This is my SUPER in-depth review of Ahrefs.
In this post I’ll show you:
Ahrefs’ best features
Ahrefs’ worst features
How Ahrefs compares to SEMrush
Whether or not I recommend it
Let’s dive right in.
My Personal Experience With Ahrefs
Before we get into my Ahrefs review, I want to point out a few things.
First, I’ve been a paying Ahrefs user since August 2012.
Back then, Ahrefs was basically a link building tool… and that was about it. Since that time, Ahrefs has added a TON of features. Many of which I’ll cover in this review.
I’m telling you this to point out that I didn’t sign up for Ahrefs last week. I’ve been using the tool pretty much every day for the last 8+ years.
Second, you may have noticed that I’m featured on the Ahrefs homepage.
No: I wasn’t paid by Ahrefs to say that. And I have no official relationship with Ahrefs.
In fact, I still pay for my Ahrefs account every month.
As a policy I don’t accept freebies. That way, my reviews (like this one) remain unbiased.
With those caveats out of the way, let’s get right into the review.
Site Explorer: Analyze a Site’s Organic Traffic and Backlinks
Site Explorer is Ahrefs’ bread and butter feature.
Here’s how it works:
Type in a site’s URL. And get an overview of that site’s (or page’s) overall SEO performance.
This report shows you how many backlinks the site (or web page) has. How much traffic it gets from Google. How much that traffic is worth. And lots more.
It’s basically a dashboard that shows you a ton of SEO-related info all on one page.
This feature is really two major features (backlinks and organic traffic) combined into one. So let’s break down each of these features separately.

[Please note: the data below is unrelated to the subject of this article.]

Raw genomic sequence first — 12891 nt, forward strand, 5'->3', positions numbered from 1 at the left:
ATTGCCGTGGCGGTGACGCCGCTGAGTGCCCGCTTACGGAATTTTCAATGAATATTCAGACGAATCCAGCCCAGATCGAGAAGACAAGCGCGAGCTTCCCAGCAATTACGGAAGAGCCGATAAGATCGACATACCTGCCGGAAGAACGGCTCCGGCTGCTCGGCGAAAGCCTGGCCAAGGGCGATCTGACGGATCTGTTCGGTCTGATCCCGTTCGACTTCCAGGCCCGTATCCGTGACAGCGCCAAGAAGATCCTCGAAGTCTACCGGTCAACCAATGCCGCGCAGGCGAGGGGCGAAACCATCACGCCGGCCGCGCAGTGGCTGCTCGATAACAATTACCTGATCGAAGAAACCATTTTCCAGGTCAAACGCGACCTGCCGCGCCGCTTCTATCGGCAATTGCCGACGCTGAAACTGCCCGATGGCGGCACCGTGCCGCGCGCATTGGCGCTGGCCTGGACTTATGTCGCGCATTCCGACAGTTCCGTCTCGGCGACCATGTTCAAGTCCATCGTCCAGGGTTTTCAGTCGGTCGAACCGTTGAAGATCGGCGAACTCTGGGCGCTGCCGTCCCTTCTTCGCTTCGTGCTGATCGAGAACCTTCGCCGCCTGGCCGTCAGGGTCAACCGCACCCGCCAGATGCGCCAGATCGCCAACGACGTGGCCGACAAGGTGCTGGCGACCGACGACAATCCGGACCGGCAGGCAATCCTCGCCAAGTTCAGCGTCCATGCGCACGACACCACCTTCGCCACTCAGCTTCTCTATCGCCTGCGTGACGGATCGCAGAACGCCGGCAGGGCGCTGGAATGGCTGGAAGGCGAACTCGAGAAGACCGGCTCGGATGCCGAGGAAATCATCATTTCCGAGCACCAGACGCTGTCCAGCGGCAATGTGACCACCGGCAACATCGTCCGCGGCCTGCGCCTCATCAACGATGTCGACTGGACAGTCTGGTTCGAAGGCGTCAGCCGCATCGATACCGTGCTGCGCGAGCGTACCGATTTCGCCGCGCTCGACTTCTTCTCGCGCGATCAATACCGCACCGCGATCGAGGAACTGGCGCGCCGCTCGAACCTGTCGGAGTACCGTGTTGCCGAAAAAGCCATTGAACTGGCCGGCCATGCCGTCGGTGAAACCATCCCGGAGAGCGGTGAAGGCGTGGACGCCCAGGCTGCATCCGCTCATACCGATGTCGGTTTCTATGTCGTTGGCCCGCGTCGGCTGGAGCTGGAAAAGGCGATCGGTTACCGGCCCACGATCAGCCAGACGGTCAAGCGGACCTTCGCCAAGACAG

Backlink Profile: The Ahrefs Backlink Checker
This feature shows you a site’s complete backlink profile:
On the surface, this backlink report is the same as most other backlink checkers out there (like SEMrush and Moz Pro).
Like those other tools, you put in a URL. And get a list of their backlinks.
What makes Ahrefs different from other backlink checkers?
First off, Ahefs has GREAT filtering and sorting features.
This is sneaky important.
For example, let’s say that you want to check out the backlinks pointing to a major authority site, like NerdWallet.
According to Ahrefs, NerdWallet has 2 MILLION backlinks.
Good luck going through that link profile one-by-one.
But let’s say that you only want to see links from sites with a high Domain Rating. Or pages with a high URL Rating. You can easily do that.
Or maybe you just want to see nofollow links. Again, this is easy to do in Ahrefs.
So yeah, I really like the filters and sorting options in Ahrefs. It’s a huge time saver.
The other strong point about Ahrefs link analysis tool is that their index is HUGE. Plus, it’s updated all the time.
Which means you never have to worry about looking at out of date link data.
In fact, Ahrefs states that their crawler is the second most active (after Google of course).
In reality, Ahrefs is really good at finding new links. But not necessarily the best out there.
We found that Ahrefs was faster than SEMrush. But not quite as fast as Moz or Majestic.
All in all, I consider Ahrefs backlink data trustworthy and fresh. But at least according to my small test, it’s a little bit behind Moz and Majestic in terms of finding new links quickly.
Overall, I think Ahrefs’ backlink analysis feature is a major strength of the tool. It’s easy to use. Updates regularly. And helps me find exactly what I need.
Even though I spend most of my time in Ahrefs analyzing a site’s link profile. I should point out that Ahrefs also has a few cool little backlink-related features that I use now and again.
For example, I sometimes use Ahrefs to find new links that a site just acquired.